This is the latest list of papers on paleoseismology and related fields. This time we have a lot of new studies on Eastern and Central Asia – very interesting reads! Enjoy reading and let me know if I have missed something.

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  • New papers on paleoseismology, active tectonics, and archaeoseismology (Aug 2022)

    Today we have a number of articles on fault physics and some papers that use novel or unconventional ways to address large earthquakes and their proxies. Enjoy reading!

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  • New papers on paleoseismology, active tectonics, and archaeoseismology (July 2022)

    This time I found a lot of studies on tsunamis, including a whole book on tsunamis that affected the Iberian Peninsula. Then there’s classical paleoseismology of course and tectonic geomorphology, but also some discussion on science communication and news about earthquakes in the European Alps. Enjoy reading!

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  • Trenching season is ongoing!

    Following an un-systematic post-dinner doomscrolling I’m happy to declare May 2022 as the trenchiest month ever. Here’s some exhibits:

    Safety first; if cozy and comfy it’s better.

    The award goes to Stéphane Baize (@Stef_EQ_Geology) and their trenches along the Cévennes fault: look at the details in the photo… like “paleo” engraved in the wooden frame to prevent collapse of the trench wall. And what about the tent? 10/10 professional style.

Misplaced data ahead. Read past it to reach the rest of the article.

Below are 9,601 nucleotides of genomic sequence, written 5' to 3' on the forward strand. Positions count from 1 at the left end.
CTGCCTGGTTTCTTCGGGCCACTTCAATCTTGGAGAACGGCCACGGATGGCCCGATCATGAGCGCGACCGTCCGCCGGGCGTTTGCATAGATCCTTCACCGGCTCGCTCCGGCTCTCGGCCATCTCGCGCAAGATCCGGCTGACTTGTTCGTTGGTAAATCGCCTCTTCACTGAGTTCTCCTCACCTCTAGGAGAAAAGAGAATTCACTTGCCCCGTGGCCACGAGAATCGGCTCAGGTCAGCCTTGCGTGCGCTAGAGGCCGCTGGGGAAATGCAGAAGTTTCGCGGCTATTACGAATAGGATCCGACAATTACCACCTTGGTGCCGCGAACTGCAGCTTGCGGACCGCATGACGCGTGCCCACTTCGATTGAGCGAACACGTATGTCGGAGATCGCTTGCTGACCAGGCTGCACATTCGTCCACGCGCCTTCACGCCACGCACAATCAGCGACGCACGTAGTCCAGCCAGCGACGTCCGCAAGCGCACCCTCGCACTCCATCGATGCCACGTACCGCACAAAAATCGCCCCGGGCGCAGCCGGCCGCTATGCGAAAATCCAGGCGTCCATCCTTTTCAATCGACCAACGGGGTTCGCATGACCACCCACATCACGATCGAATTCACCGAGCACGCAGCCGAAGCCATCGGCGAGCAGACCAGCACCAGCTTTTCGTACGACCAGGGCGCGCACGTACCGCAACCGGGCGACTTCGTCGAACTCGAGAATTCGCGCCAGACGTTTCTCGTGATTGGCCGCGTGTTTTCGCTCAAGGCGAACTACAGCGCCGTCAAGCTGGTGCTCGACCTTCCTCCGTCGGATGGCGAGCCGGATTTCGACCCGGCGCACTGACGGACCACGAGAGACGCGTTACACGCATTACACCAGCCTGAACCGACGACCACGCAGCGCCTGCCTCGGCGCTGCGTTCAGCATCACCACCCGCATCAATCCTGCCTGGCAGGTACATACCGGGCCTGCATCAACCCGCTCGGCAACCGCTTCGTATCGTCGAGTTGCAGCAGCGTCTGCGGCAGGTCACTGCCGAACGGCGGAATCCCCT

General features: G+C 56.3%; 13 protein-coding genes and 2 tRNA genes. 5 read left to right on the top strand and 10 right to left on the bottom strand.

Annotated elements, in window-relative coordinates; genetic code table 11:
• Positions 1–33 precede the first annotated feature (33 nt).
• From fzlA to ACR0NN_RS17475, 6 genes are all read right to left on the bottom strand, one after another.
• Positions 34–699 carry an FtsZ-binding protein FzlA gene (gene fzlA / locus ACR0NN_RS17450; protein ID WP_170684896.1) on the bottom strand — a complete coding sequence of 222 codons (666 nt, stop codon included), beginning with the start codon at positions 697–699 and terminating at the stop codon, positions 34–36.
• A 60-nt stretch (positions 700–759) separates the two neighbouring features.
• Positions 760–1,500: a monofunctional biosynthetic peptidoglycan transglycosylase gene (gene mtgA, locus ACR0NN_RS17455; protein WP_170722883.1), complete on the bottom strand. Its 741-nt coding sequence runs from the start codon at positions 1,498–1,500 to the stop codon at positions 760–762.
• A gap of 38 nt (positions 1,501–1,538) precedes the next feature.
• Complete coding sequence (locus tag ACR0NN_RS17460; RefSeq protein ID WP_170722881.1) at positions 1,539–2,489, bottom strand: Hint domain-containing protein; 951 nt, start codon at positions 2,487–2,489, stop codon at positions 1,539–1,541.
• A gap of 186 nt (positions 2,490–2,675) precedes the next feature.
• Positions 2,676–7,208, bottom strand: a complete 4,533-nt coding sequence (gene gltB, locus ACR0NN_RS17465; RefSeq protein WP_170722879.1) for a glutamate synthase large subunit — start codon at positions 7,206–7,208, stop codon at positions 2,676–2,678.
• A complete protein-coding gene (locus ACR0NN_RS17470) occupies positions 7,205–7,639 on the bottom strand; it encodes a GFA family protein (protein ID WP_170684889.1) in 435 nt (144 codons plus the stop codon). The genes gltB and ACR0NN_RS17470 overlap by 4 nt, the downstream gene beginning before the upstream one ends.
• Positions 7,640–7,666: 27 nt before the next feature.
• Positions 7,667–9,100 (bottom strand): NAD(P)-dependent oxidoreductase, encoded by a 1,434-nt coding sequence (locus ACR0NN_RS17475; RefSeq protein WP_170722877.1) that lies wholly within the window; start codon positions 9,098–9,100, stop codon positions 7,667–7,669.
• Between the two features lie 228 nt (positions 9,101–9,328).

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    Landscape photography award

    The winner is Colca Canyon in Southern Peru, take a look at the pictures by Anderson Palomino (@AndersonRPT1) and Carlos Benavente (@clbenavente)

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    Best flower structure award

    No doubts here, easy win for Ian Pierce (@neotectonic) and their trenches in Azerbaijan. Follow him for stunning field photos and videos.

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    Mud club

    Mention goes to Jade Humprey (@ForFaultsSake).

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    The tricks of the trade.

    Learn them from Jonathan Obrist-Farner (@guateologist) uncovering the mysteries of the 1976 Motagua rupture in Guatemala

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    Category “You don’t need a trench to find good stratigraphy”.

    Prize goes to Gabriel Easton Vargas (@geastonvargas) and paleotsunami research in semiarid Chile

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    Category “Let’s the student do the work”.

    Terrific exhibit by Shreya Arora (@shryaarora) trenching in the Himalaya region

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    Never without a nijiri gama.

    Award is won by Sambit Prasanajit (@SPrasanajit) and their sites in S. Korea

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    Fancy fence

    The winner is PhD student Argelia Silva Fragoso (@Argy_sf) from Insubria university, digging trenches in Central Italy

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    Sorry if I missed someone, I wish you all a safe and fruitful field season!